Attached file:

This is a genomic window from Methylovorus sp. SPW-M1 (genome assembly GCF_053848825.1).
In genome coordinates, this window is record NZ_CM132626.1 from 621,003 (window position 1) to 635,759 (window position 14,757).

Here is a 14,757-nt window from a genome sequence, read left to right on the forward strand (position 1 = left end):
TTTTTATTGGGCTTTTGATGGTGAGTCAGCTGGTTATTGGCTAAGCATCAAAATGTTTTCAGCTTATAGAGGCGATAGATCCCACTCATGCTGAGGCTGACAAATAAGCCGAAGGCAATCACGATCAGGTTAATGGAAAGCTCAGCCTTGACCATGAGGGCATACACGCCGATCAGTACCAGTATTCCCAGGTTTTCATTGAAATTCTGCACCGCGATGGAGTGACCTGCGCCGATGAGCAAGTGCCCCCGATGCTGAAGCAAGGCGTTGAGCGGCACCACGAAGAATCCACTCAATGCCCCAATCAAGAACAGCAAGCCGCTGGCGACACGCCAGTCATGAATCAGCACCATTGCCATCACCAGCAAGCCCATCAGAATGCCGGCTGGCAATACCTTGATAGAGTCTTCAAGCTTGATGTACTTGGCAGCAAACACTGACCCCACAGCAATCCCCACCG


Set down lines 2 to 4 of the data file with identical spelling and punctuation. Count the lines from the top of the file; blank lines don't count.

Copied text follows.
In genome coordinates, this window is record NZ_CM132626.1 from 621,003 (window position 1) to 635,759 (window position 14,757).

Here is a 14,757-nt window from a genome sequence, read left to right on the forward strand (position 1 = left end):
TTTTTATTGGGCTTTTGATGGTGAGTCAGCTGGTTATTGGCTAAGCATCAAAATGTTTTCAGCTTATAGAGGCGATAGATCCCACTCATGCTGAGGCTGACAAATAAGCCGAAGGCAATCACGATCAGGTTAATGGAAAGCTCAGCCTTGACCATGAGGGCATACACGCCGATCAGTACCAGTATTCCCAGGTTTTCATTGAAATTCTGCACCGCGATGGAGTGACCTGCGCCGATGAGCAAGTGCCCCCGATGCTGAAGCAAGGCGTTGAGCGGCACCACGAAGAATCCACTCAATGCCCCAATCAAGAACAGCAAGCCGCTGGCGACACGCCAGTCATGAATCAGCACCATTGCCATCACCAGCAAGCCCATCAGAATGCCGGCTGGCAATACCTTGATAGAGTCTTCAAGCTTGATGTACTTGGCAGCAAACACTGACCCCACAGCAATCCCCACCG